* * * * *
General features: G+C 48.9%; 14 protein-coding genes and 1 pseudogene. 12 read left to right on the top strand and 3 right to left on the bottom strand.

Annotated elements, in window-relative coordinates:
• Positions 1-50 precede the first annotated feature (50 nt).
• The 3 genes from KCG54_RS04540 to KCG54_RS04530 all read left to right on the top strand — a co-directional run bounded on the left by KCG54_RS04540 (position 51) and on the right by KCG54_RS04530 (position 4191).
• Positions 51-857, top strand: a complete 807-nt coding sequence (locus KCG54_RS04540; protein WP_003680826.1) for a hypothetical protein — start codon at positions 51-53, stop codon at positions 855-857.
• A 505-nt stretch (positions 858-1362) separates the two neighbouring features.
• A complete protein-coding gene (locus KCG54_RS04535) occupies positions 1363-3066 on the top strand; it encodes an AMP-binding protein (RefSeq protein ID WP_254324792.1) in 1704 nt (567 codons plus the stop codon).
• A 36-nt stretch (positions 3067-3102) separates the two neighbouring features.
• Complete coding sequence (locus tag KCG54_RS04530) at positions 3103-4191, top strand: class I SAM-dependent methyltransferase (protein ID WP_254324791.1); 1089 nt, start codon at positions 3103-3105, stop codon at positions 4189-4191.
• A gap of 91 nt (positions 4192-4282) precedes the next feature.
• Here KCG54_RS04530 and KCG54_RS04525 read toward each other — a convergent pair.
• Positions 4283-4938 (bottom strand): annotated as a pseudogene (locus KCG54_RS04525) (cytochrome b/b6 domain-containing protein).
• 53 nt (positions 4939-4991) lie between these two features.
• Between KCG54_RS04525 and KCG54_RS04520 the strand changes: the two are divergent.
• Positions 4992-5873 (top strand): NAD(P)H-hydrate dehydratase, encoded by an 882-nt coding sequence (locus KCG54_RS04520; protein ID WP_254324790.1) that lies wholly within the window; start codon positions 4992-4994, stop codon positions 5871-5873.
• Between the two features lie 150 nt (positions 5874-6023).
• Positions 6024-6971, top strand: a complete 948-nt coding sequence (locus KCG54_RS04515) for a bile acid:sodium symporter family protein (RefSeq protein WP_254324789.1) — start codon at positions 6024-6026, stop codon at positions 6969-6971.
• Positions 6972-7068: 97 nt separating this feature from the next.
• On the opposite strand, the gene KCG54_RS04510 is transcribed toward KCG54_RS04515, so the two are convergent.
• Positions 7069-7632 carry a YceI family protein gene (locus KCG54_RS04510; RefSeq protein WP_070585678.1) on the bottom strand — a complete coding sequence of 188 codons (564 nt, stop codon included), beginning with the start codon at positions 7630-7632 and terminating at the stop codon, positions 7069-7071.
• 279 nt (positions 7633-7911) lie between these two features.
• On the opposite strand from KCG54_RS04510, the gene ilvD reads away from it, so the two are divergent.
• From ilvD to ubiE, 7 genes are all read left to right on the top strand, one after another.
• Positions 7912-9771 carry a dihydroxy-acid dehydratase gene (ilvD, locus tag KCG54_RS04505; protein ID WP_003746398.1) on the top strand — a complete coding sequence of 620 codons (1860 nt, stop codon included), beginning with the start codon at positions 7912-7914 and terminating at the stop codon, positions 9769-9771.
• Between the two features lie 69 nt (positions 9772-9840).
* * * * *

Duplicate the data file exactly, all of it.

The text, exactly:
General features: G+C 48.9%; 14 protein-coding genes and 1 pseudogene. 12 read left to right on the top strand and 3 right to left on the bottom strand.

Annotated elements, in window-relative coordinates:
• Positions 1-50 precede the first annotated feature (50 nt).
• The 3 genes from KCG54_RS04540 to KCG54_RS04530 all read left to right on the top strand — a co-directional run bounded on the left by KCG54_RS04540 (position 51) and on the right by KCG54_RS04530 (position 4191).
• Positions 51-857, top strand: a complete 807-nt coding sequence (locus KCG54_RS04540; protein WP_003680826.1) for a hypothetical protein — start codon at positions 51-53, stop codon at positions 855-857.
• A 505-nt stretch (positions 858-1362) separates the two neighbouring features.
• A complete protein-coding gene (locus KCG54_RS04535) occupies positions 1363-3066 on the top strand; it encodes an AMP-binding protein (RefSeq protein ID WP_254324792.1) in 1704 nt (567 codons plus the stop codon).
• A 36-nt stretch (positions 3067-3102) separates the two neighbouring features.
• Complete coding sequence (locus tag KCG54_RS04530) at positions 3103-4191, top strand: class I SAM-dependent methyltransferase (protein ID WP_254324791.1); 1089 nt, start codon at positions 3103-3105, stop codon at positions 4189-4191.
• A gap of 91 nt (positions 4192-4282) precedes the next feature.
• Here KCG54_RS04530 and KCG54_RS04525 read toward each other — a convergent pair.
• Positions 4283-4938 (bottom strand): annotated as a pseudogene (locus KCG54_RS04525) (cytochrome b/b6 domain-containing protein).
• 53 nt (positions 4939-4991) lie between these two features.
• Between KCG54_RS04525 and KCG54_RS04520 the strand changes: the two are divergent.
• Positions 4992-5873 (top strand): NAD(P)H-hydrate dehydratase, encoded by an 882-nt coding sequence (locus KCG54_RS04520; protein ID WP_254324790.1) that lies wholly within the window; start codon positions 4992-4994, stop codon positions 5871-5873.
• Between the two features lie 150 nt (positions 5874-6023).
• Positions 6024-6971, top strand: a complete 948-nt coding sequence (locus KCG54_RS04515) for a bile acid:sodium symporter family protein (RefSeq protein WP_254324789.1) — start codon at positions 6024-6026, stop codon at positions 6969-6971.
• Positions 6972-7068: 97 nt separating this feature from the next.
• On the opposite strand, the gene KCG54_RS04510 is transcribed toward KCG54_RS04515, so the two are convergent.
• Positions 7069-7632 carry a YceI family protein gene (locus KCG54_RS04510; RefSeq protein WP_070585678.1) on the bottom strand — a complete coding sequence of 188 codons (564 nt, stop codon included), beginning with the start codon at positions 7630-7632 and terminating at the stop codon, positions 7069-7071.
• 279 nt (positions 7633-7911) lie between these two features.
• On the opposite strand from KCG54_RS04510, the gene ilvD reads away from it, so the two are divergent.
• From ilvD to ubiE, 7 genes are all read left to right on the top strand, one after another.
• Positions 7912-9771 carry a dihydroxy-acid dehydratase gene (ilvD, locus tag KCG54_RS04505; protein ID WP_003746398.1) on the top strand — a complete coding sequence of 620 codons (1860 nt, stop codon included), beginning with the start codon at positions 7912-7914 and terminating at the stop codon, positions 9769-9771.
• Between the two features lie 69 nt (positions 9772-9840).